In the face of heat and humidity, earplugs may      NIOSH recommends "de-rating" (i.e., subtracting)
be preferable to ear muffs.                         50-70% of the advertised noise reduction rating
                                                    (NRR) for earplugs. Thus, the safest way to
                                                    provide adequate protection is to require ear
                                                    muffs in all positions requiring hearing protection.

Gloves did not fit all assembly line workers        Factories located impermeable gloves of an              Confirmed
properly, making their work difficult.              appropriate size and type (polyisoprene rubber).
                                                    The majority of workers report no problems with
                                                    these gloves.

Hot press workers were using cotton gloves with     To date this problem has been surprisingly         Confirmed experimentation with several gloves.
inadequate grip and insufficient heat protection.   difficult to resolve. Several glove types have     IHS will assist in locating suitable glove.
                                                    been tried, none of which has the right
                                                    combination of fit and heat resistance. The first
                                                    heat resistant gloves tried (Indonesia-produced)
                                                    were ineffective. The second type, from Australia
                                                    (North brand), were effective but the size was too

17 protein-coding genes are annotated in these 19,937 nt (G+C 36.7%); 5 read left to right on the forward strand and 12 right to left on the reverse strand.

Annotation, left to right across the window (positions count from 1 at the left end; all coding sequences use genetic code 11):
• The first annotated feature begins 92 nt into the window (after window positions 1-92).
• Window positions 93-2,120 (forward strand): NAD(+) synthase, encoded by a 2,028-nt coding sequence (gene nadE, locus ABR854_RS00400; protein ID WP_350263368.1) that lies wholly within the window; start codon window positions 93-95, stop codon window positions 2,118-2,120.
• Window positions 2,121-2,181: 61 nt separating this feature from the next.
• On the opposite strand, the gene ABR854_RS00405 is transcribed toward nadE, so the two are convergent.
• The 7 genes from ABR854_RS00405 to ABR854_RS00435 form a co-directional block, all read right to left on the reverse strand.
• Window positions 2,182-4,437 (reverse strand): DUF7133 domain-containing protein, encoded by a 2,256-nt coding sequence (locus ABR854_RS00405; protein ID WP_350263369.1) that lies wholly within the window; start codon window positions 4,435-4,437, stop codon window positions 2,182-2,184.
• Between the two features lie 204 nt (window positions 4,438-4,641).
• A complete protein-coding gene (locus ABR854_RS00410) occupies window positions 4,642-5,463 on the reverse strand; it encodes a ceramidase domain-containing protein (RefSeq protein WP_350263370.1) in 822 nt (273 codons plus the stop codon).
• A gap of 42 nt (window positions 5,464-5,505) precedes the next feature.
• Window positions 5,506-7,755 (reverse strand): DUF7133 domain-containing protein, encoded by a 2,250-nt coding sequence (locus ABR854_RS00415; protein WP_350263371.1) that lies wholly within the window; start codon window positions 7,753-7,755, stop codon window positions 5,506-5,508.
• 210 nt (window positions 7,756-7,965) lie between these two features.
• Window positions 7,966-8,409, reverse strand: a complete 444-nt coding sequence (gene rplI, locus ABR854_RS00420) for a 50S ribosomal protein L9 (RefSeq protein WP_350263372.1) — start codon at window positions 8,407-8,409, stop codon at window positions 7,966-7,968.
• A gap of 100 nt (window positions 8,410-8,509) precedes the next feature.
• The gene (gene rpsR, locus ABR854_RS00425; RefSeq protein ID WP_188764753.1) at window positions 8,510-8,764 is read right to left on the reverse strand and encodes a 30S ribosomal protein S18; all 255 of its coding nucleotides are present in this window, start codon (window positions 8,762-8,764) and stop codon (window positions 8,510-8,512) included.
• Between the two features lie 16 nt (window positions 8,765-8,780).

large for workers’ hands. This brand cannot be
                                                    obtained in a smaller size.

                                                    A third and fourth type of glove (with kevlar) in
                                                    smaller sizes were obtained from a US
                                                    manufacturer. Workers preferred these to their
                                                    regular gloves, but still preferred the North brand
                                                    gloves to these. Additional sizes and types are
                                                    being tested. As soon as a heat-resistant glove is
                                                    identified in the appropriate size, factories will be
                                                    required to purchase for pressing room workers.
5.7.9 Machine guarding
Machine guarding was generally acceptable, but        All exposed belt drives and exposed portions of       Confirmed that performance is better but there are
was problematic in some areas of both factories.      rolling mills were covered.                           still some problems:

In many instances, such as skiving machines,                                                                * The intersection cutting blades on the trimming
belt drives were partially guarded, but were not                                                            machines (after the soles have emerged from the
guarded underneath. Additionally, the backs of                                                              hot press) need a collar to prevent fingers from
rolling mills sometimes have unguarded                                                                      being cut.
transmissions which needed to be enclosed.                                                                  * Machines in the phylon trimming area need